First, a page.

2009 Running time: 89 Certificate: 15 Rating: 3

Synopsis

IIn the remote fishing town of Coffin Rock, Rob (Robert Taylor) and Jess (Lisa Chappell) are trying for a baby, their relationship suffering as conception eludes them. In a drunken mistake, Jess sleeps with obsessive Irish stranger Evan (Sam Parsonson) and falls pregnant. But, her guilt turns to horror as Evan transforms from stalker to psychopath, convinced the child is his and determined to claim the terrified woman for himself. Intense, well-played Aussie thriller from first time director Rupert Glasson and the producers of Wolf Creek.

Director

  • Rupert Glasson

Cast

  • Lisa Chappell

  • Robert Taylor

  • Sam Parsonson

  • Terry Camilleri

Review

Ken Loach's Fatal Attraction is a good description of Rupert Glasson's psycho-drama, despite the title promising wild rock n' roll horror.

Glasson scores in the earlier scenes, establishing the coastal town of Coffin Rock and its salty fishermen and sketching out Taylor and Chappell's central relationship, even if the script finally dumps the character drama in favour of kidnappings and dead kangaroos.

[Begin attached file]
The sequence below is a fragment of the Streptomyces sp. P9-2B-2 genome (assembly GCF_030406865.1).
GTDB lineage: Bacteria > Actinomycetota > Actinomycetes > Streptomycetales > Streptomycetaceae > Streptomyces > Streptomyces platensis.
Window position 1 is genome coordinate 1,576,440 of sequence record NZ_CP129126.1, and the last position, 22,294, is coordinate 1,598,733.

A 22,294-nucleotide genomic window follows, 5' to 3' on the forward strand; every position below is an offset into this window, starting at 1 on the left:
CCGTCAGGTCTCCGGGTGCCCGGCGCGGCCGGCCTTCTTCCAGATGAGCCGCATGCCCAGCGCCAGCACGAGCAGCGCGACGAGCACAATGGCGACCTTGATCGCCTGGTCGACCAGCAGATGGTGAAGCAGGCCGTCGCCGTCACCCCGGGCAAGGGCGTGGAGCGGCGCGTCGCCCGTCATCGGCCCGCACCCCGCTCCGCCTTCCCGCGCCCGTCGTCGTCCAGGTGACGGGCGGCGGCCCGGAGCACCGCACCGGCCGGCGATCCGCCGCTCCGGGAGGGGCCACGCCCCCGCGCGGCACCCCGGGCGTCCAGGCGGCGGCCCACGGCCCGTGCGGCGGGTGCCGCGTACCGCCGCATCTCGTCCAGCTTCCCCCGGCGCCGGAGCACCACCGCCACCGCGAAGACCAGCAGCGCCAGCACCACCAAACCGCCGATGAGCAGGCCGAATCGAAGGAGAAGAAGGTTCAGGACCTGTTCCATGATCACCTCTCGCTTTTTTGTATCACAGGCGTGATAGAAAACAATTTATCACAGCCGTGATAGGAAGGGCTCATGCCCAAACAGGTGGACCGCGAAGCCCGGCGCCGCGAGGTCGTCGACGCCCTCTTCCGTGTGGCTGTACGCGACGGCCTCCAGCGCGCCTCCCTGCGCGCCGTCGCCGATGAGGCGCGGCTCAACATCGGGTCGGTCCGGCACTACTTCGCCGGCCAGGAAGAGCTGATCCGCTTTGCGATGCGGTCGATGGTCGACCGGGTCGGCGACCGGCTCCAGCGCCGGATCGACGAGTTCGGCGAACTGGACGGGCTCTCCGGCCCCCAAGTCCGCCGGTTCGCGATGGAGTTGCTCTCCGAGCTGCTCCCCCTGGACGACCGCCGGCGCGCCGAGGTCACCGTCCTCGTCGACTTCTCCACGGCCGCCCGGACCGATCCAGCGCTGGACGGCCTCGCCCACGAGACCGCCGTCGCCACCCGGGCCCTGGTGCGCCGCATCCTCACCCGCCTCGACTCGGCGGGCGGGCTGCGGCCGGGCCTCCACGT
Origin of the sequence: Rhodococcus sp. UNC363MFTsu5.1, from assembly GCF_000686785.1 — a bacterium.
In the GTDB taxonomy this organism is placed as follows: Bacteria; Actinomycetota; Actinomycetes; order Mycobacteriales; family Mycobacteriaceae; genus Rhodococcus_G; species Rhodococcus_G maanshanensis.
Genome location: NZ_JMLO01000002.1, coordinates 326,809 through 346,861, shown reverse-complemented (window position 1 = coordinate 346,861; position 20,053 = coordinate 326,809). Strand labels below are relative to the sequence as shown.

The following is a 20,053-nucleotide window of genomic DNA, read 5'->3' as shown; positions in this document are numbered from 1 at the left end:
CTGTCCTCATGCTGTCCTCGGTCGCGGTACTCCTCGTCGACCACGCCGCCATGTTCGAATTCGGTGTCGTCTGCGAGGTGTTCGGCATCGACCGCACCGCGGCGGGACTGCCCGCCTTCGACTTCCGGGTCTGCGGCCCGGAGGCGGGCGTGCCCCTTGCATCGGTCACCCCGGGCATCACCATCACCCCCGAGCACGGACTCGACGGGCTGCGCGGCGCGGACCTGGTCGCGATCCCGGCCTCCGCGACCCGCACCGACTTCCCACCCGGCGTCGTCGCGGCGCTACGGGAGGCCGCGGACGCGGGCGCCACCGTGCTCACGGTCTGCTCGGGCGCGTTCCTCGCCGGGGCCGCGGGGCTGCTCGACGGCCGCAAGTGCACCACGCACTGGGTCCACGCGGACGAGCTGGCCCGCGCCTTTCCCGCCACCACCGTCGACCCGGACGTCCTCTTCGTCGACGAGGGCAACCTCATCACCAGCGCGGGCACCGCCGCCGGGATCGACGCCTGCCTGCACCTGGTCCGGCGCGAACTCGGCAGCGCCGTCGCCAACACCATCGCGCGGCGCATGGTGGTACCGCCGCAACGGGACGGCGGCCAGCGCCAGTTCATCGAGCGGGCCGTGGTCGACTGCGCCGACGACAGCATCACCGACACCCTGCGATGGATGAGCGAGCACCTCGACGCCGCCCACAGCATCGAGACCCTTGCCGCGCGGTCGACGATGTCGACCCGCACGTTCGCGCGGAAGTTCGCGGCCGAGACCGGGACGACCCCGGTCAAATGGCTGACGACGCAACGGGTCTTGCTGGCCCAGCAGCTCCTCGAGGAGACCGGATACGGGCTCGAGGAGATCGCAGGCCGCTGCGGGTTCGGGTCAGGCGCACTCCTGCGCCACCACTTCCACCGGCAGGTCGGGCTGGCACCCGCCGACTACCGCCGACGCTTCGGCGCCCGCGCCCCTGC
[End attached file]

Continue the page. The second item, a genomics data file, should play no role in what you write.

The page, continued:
He is assisted by Chappell's mature performance, in both age and ability, as a woman yearning for a family, managing her husband's feelings of inadequacy and aversion to IVF, and becoming terrified by her stalker's omnipresence.

Taylor assuredly shifts from a frustrated wannabe dad to tender father-to-be to wounded avenging hubby, and Parsonson's promising calling card turn allows him to turn his loony-dial up all the way up and affect a solid Irish accent.

A better movie would have maintained the tension and kept Parsonson's Evan on a simmer, but Glasson and those Wolf Creek moneymen clearly wants the film seen by large audiences.

Ramping up the thriller elements, Glasson has Parsonson watching TV in the rain, yabbering into dead telephones, chewing raw fish in half, and cutting a violent swathe through the townsfolk toward the vulnerable Jess.

Hamstrung by its commitment to ticking off these stalker clichés, but recommended for its earlier, subtler scenes, great location photography, and Chappell's film-carrying charisma.

You may also like